By the late '80s, Umbra had diversified beyond just paper window shades. We had realized that shades alone were too niche and difficult for retailers to stock and display, and found success with simpler items like place mats and clocks. Our market had changed and was being driven by specialty chains that were growing in the USA. They liked our approach of casual, modern and functional design and needed vendors for many home categories.
Umbra was already selling in many parts of the world and I often traveled to see customers and exhibit or walk trade shows, always on the lookout for new ideas. While in Paris shopping in Les Halles, I noticed a small multi-colored swing-top trash can in a toy store. Intrigued, I bought one and traced its origin back to Japan. My idea was it was a good fit for bathrooms, but could also be up-sized for other rooms. At the time there were only industrial swing/push cans or very boring kitchen and open top trash cans on the market. No one had thought of applying design and color to lowly garbage cans. Like other Umbra home items, I thought since it was part of the room why not enhance the décor rather than hide it?
I located the Japanese plastic company behind the trash can and they sent me a few extra samples. When I showed it to our small team their reaction was “not useful, too small, why should we sell trash cans?” I thought OK, but it was just before the New York Gift Show and why not bring one and get a reaction? When I tried to locate the samples they were all gone. Our team had taken them home.
I asked them, “if they were so bad why did you take them home? Please bring them back”. We took a few to the show and didn’t even catalog them. They got a lot of attention, so we ordered a few hundred and voilá, Umbra was in the trash can business and the trash can business was never the same.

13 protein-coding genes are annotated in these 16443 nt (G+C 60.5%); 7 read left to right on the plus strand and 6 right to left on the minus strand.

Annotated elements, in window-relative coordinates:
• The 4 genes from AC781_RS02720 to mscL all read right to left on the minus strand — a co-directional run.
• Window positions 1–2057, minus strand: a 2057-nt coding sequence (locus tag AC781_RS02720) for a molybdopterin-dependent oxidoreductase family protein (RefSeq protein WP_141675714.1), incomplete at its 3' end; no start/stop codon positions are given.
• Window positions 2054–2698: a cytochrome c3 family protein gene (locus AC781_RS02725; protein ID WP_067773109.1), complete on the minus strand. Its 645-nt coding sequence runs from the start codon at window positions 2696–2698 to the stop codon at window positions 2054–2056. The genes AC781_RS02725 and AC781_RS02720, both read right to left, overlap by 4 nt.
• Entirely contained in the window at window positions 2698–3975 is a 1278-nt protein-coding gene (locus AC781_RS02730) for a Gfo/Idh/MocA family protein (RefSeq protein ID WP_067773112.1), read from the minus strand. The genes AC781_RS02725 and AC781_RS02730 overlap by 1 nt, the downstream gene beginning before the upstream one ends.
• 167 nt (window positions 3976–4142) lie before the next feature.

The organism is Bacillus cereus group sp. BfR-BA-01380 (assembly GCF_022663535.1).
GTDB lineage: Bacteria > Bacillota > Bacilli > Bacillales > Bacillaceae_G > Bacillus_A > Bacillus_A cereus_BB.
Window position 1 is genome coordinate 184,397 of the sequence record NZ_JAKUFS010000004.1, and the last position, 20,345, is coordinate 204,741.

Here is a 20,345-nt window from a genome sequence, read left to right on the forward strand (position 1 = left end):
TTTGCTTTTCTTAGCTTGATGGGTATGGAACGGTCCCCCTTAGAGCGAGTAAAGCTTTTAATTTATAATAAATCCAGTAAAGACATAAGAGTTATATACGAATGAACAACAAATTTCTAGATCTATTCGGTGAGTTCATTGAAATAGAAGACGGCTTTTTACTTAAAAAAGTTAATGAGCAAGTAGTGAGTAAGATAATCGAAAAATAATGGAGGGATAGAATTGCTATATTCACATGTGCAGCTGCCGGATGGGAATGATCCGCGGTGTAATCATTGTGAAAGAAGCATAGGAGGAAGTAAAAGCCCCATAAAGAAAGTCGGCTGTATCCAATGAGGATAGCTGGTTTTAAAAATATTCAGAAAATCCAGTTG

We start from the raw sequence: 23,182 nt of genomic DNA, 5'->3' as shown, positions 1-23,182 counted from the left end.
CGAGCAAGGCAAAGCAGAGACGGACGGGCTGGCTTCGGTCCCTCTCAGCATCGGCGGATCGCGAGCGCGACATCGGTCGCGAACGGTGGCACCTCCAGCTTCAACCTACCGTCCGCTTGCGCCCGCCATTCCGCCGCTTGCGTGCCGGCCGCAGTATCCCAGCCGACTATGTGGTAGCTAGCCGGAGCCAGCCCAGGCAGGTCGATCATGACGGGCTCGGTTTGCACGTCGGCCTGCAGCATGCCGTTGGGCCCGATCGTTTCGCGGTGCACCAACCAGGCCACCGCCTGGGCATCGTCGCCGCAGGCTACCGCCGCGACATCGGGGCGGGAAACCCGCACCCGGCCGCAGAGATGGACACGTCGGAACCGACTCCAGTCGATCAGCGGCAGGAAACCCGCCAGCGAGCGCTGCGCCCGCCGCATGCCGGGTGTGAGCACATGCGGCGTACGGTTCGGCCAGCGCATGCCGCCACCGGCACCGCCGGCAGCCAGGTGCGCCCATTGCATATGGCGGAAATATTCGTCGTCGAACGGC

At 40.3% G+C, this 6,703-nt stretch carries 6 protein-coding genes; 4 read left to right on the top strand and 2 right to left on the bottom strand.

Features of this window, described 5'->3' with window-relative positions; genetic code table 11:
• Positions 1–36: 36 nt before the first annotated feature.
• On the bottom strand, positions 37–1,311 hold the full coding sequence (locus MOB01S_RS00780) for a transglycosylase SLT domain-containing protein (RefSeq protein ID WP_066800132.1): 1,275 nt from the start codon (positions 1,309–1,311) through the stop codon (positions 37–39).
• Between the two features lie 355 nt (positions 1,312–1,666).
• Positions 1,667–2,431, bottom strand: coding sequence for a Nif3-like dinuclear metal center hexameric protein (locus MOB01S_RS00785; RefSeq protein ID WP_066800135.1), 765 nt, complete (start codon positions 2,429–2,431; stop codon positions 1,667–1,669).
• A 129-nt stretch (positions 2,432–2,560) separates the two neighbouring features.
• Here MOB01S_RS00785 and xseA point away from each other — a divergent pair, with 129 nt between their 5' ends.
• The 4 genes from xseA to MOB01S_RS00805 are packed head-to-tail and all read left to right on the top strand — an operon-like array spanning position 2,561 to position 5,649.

The first step was to make a bigger swing top can in plastic. The problem was Umbra couldn’t afford the tooling. I talked to our distributors and the one most interested was our German importer who had a good understanding of plastics. We agreed whoever could find the best toolmaker would win the contract. It turned out that the distributor found a great toolmaker and molder in Northern Italy so we went 50/50 on the mold, and the trash cans were a huge success. Soon we were importing so many containers that it made sense to do a new mold in North America. We must still own 50% of a tool somewhere in Italy!
Soon it was time to develop more trash cans. Paul Rowan and I met with an industrial designer living in Toronto name Karim Rashid. He had just closed his clothing line and was working as a DJ. I invited him to our office/factory/warehouse. He came up with an open top sculptural trash can that we name GARBO. It sold well, but was too large for most rooms so he designed a smaller version called GARBINO that was and still is a huge hit. It is in the permanent collection of the Museum of Modern Art in New York. Since then we have developed many great trash cans and although many have been copied, we have made some great developments with metal and other materials to keep the category thriving.
Finally trash cans get respect.